- Implement retrospective planning to pick up the limited number of unactioned mandates.
- Improve accessibility of policy resources by making GCF policies more navigable and preparing user-friendly guides.
- Build policy capacity and literacy within the Fund and with GCF’s partners through a combination of knowledge work and capacity-building.
Many of the BMs seemed happy with the results of the review, especially noting that the policy gaps in the Fund are slowly being addressed. Developed country BMs believe this is a good step especially for the Board to work on its Updated Strategic Plan as well as the launch of the GCF-2. However, BM from Switzerland argued that while the GCF may have a number of policies approved, the quality of these policies measured by effectiveness in implementation, must be ensured. BMs from Sweden and Germany concurred and reminded the Board that a number of outstanding policies remain unresolved, especially the one related to Private Sector mobilization, which they both believe must be prioritized. BM from Sweden added that addressing the policy gap related to the Private Sector will help the GCF become a major player in the whole financing architecture.
Developing country BMs also sent positive feedback after hearing that the policy gaps of the Fund are not starting to improve. They also believed the results of the review and the GCF’s set of policies must be easily accessible, as navigating through the wide array of policies remains a challenge. BM from Bhutan on the other hand, asked the Secretariat to verify the findings of the review with the recommendations and evaluations of the IEU, to which the Secretariat responded and explained that they did consult with the IEU, but they were aware that the scope of the review is different.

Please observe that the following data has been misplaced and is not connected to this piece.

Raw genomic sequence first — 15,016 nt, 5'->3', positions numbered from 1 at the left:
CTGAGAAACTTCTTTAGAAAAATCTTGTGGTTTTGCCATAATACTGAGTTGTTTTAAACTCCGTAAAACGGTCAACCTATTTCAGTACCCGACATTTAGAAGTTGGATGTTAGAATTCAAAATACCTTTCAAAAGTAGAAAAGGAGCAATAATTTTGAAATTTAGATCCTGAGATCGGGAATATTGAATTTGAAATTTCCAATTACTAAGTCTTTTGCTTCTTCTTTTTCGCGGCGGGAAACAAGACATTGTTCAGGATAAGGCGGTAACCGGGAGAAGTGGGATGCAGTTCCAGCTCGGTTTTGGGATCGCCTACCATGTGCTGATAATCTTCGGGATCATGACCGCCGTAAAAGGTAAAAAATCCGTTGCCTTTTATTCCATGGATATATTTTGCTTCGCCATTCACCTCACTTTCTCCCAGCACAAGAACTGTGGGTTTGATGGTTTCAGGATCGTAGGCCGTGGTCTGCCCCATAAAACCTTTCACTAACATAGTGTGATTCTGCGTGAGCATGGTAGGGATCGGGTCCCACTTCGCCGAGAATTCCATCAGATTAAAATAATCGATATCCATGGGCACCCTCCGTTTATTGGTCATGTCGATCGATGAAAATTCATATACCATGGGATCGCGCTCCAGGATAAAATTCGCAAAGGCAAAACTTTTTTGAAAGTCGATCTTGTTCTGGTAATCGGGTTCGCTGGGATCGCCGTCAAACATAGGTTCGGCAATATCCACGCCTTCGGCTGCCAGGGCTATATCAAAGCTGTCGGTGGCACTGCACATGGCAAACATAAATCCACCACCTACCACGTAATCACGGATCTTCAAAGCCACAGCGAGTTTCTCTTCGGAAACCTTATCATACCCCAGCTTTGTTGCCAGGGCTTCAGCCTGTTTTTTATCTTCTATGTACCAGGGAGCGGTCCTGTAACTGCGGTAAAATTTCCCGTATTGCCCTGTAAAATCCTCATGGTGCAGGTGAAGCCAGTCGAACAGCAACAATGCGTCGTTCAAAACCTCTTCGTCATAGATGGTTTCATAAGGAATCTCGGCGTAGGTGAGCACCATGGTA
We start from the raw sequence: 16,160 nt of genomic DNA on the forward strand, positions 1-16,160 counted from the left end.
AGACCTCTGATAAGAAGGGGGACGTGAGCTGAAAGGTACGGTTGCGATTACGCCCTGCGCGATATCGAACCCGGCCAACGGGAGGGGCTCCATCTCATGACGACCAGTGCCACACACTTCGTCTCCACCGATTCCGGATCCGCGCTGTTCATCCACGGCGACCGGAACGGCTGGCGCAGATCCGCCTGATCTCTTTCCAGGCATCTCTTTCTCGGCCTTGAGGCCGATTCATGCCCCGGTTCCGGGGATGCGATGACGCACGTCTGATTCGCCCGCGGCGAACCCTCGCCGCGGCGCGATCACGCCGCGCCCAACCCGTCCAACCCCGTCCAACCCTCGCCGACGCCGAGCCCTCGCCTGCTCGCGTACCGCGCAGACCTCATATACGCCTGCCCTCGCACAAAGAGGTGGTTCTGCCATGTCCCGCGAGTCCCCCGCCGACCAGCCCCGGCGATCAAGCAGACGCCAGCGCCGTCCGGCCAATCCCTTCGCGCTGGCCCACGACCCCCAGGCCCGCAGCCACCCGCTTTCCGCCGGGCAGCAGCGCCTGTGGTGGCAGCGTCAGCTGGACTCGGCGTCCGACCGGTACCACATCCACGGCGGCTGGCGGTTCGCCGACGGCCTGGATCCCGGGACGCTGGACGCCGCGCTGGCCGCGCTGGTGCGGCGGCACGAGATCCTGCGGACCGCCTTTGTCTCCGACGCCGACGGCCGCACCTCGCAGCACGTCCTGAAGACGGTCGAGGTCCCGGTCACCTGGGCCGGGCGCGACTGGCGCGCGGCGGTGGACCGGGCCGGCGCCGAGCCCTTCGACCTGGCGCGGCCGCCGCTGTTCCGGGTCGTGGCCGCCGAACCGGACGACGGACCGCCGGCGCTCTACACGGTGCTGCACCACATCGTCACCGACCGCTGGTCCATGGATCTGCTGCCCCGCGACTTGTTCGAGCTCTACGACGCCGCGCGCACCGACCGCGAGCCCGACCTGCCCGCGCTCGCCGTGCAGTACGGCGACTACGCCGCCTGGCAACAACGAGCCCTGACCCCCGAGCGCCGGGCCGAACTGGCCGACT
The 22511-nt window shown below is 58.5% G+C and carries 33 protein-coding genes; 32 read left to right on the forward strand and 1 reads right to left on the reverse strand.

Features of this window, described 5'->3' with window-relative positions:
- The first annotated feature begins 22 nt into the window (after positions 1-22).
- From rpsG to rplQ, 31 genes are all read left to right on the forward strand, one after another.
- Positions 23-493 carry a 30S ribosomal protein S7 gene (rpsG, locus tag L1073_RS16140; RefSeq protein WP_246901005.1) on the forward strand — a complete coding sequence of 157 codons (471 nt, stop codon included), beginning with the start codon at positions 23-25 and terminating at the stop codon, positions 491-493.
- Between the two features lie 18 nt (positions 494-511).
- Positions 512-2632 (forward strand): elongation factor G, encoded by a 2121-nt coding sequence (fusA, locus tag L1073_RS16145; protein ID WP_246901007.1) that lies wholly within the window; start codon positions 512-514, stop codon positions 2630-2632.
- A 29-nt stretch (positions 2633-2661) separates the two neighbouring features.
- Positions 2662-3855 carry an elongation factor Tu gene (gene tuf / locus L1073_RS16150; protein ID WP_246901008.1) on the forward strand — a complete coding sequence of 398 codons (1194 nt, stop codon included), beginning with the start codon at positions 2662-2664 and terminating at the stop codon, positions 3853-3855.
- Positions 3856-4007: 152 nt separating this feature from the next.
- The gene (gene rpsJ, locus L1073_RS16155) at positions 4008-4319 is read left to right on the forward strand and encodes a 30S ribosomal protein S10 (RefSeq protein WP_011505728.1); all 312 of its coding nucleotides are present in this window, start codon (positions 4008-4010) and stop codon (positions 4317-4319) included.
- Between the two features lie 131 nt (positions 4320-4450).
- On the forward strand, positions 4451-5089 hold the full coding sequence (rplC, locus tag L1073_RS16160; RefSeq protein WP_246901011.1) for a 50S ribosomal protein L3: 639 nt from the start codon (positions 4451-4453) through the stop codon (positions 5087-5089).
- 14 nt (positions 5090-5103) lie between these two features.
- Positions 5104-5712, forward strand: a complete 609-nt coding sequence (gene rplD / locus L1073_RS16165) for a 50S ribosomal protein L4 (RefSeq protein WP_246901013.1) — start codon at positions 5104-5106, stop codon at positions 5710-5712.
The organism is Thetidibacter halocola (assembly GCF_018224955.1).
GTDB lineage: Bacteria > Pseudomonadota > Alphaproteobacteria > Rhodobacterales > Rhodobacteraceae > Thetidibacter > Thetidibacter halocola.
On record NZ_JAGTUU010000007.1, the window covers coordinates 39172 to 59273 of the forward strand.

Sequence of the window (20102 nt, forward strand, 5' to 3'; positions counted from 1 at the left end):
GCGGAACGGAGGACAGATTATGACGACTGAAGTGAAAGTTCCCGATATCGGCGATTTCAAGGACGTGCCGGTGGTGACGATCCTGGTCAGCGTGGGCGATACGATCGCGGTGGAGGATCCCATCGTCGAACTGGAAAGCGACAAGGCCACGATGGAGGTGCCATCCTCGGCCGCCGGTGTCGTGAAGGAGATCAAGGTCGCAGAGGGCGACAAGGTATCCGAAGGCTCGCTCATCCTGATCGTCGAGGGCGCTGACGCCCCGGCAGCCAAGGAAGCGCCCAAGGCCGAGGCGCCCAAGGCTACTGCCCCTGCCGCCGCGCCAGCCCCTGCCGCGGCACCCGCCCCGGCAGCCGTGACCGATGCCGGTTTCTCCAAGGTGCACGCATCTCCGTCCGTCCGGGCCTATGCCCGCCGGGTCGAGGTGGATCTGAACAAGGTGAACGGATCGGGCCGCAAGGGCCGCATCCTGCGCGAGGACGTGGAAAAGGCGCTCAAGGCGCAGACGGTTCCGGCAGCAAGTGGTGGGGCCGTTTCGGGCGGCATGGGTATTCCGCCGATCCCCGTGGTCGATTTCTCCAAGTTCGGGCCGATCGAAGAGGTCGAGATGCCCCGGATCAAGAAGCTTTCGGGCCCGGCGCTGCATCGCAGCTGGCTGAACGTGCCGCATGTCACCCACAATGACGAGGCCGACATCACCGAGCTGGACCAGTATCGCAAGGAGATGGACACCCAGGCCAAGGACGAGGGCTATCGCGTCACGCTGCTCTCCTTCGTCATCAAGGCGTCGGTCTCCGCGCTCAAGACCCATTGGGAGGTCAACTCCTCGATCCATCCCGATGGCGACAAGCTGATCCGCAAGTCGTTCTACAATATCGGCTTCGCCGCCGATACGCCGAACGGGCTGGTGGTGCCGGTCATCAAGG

The Board also heard the CSO Intervention delivered by Kairos dela Cruz, the Alternate Active Observer of developing country CSOs. While the CSOs welcomed the review of the GCF policies and believe the findings will lead to the strengthening of the GCF as an institution in terms of function and impact, we raised our concerns that the survey of external partners completed as part of this review did not include observers. The need to reflect best practices for policy development, especially for the launch of GCF-2, was mentioned in the intervention.
The Board went back to resolve outstanding items opened in the last two days of B33. The 11th Report of the GCF to the COP had very few textual edits and was easily adopted without further comments from the Board. On the Guidance and Approach and Scope to Providing Support to Adaptation Activities, changes were made in the decision text, which had additional paragraph that says “the GCF will provide simplified and improved access to funding, including direct access, basing its activities on a country-driven approach and will encourage the involvement of relevant stakeholders, including vulnerable groups and addressing gender aspects.” While there were no objections to these changes, some developed country BMs led by the US, made a statement.
The BM from US believes scaling up resources for adaptation is critical, but he wanted to put on record that the decision neither prejudices the deliberations nor prejudices the outcomes of ongoing policy development processes including the review of the RPSP, the Accreditation Strategy or the Updates Strategic Plan. BMs from Spain, Switzerland and Germany expressed their support for this statement.
For the CSO Intervention, Eileen Cunningham of developing country CSOs, pointed out that the proposed additional paragraph must not only say vulnerable groups, but should explicitly include indigenous peoples, to emphasize the importance of their participation and meaningful engagement in the adaptation approach.
After hearing all comments, the Board approved the document.
As most of the agenda items were resolved during a very long executive session, the co-chairs went to Close the 33rd Board Meeting thanking the BMs for being cooperative and for adopting major Board decisions. It should be noted however, that many agenda items under the Provisional Agenda adopted by the Board, were never opened during B33. These include the Reports of the Co-chairs, and the Reports of the Independent Units, among others.
B33 was adjourned at 4:00PM, Korea time.